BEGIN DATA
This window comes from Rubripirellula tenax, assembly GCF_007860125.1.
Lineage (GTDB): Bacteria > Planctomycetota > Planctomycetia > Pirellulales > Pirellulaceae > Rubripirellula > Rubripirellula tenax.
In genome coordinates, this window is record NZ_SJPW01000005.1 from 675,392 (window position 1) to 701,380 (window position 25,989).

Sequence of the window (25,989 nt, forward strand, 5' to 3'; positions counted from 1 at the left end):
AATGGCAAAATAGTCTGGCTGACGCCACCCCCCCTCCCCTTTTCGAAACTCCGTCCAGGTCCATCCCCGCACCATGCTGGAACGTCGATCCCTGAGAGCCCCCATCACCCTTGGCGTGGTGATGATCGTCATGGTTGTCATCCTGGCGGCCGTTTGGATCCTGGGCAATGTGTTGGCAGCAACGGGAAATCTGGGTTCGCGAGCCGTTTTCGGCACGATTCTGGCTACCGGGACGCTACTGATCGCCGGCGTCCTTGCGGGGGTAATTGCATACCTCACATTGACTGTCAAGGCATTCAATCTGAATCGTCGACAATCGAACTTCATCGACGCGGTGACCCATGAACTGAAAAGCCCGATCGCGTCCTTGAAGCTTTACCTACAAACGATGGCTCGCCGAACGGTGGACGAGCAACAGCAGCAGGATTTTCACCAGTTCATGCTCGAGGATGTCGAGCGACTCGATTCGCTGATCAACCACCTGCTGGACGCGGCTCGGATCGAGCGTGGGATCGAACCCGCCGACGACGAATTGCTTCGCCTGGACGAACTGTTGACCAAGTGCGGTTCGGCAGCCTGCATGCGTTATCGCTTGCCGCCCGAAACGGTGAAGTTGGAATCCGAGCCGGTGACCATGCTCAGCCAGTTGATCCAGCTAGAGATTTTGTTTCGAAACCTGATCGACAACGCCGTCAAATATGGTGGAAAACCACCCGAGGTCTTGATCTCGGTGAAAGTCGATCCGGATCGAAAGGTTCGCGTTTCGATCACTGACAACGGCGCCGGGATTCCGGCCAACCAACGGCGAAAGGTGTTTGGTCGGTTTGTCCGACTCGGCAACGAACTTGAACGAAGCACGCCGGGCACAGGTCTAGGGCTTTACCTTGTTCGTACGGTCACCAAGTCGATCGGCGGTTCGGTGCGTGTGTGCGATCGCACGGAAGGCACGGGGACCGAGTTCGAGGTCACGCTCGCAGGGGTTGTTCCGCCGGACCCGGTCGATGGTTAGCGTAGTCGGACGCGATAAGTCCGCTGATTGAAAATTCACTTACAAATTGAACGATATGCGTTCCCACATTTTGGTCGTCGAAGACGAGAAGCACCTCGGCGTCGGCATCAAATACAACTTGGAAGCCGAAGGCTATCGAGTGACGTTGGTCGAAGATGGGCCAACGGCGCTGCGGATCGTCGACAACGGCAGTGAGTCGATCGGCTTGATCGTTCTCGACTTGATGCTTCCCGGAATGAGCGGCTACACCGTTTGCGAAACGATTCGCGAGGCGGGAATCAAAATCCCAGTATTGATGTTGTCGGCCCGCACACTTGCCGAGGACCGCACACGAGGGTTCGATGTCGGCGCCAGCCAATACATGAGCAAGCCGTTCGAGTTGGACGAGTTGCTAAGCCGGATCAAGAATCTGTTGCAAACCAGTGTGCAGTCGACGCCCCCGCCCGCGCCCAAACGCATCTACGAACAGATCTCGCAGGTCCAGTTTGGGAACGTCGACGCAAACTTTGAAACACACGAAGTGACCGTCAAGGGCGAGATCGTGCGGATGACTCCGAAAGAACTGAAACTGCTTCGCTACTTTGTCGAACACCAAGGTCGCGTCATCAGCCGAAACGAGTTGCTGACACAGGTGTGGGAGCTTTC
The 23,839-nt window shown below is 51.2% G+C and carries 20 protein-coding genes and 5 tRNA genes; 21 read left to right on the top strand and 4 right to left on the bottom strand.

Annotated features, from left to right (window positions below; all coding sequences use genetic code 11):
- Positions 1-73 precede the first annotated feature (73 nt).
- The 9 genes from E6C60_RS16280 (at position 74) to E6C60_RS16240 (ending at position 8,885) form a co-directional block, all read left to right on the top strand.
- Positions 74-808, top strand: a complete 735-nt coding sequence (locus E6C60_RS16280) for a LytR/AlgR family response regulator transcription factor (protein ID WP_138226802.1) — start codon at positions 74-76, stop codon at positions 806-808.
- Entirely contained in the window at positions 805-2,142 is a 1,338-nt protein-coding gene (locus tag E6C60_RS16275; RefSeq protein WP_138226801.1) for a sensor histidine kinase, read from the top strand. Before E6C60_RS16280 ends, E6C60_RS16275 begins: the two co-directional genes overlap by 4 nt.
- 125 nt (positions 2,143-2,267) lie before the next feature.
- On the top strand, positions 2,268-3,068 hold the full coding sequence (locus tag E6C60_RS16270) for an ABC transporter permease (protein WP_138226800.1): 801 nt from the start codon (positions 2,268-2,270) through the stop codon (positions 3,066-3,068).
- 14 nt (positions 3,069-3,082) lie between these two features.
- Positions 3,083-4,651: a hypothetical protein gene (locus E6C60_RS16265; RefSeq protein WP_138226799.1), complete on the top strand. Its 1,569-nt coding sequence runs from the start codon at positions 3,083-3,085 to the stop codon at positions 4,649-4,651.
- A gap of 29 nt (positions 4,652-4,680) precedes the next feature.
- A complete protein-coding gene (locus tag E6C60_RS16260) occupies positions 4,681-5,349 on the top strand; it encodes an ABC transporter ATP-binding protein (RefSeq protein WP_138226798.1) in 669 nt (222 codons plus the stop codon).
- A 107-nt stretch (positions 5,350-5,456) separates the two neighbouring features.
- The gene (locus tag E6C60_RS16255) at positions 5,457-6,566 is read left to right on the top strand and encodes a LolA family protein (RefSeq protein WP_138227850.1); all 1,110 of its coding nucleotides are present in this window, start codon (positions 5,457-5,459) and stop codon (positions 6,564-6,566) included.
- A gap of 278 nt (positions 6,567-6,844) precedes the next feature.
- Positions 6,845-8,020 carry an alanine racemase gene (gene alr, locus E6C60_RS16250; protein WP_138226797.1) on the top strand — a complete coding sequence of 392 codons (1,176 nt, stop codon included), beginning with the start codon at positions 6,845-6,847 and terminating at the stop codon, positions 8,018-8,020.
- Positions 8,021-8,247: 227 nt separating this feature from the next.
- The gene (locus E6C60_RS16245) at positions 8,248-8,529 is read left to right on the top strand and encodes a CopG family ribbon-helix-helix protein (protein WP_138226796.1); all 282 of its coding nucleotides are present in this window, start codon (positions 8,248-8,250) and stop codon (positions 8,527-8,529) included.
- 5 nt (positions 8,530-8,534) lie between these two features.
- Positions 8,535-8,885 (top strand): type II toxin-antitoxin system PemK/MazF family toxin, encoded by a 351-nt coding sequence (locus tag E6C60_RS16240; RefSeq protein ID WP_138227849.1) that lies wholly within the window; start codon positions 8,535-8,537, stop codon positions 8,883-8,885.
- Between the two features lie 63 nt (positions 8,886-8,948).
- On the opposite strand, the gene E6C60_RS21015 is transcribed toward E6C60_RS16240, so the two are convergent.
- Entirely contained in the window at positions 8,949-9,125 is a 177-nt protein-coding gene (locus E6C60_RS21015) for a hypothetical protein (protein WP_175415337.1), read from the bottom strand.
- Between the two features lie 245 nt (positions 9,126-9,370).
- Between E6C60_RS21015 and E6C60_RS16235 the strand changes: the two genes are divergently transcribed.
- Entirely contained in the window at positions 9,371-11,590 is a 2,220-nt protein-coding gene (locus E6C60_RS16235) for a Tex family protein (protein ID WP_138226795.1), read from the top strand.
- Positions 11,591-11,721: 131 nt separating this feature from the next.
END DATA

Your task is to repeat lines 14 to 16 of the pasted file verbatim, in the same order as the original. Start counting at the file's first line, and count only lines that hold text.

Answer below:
- 14 nt (positions 3,069-3,082) lie between these two features.
- Positions 3,083-4,651: a hypothetical protein gene (locus E6C60_RS16265; RefSeq protein WP_138226799.1), complete on the top strand. Its 1,569-nt coding sequence runs from the start codon at positions 3,083-3,085 to the stop codon at positions 4,649-4,651.
- A gap of 29 nt (positions 4,652-4,680) precedes the next feature.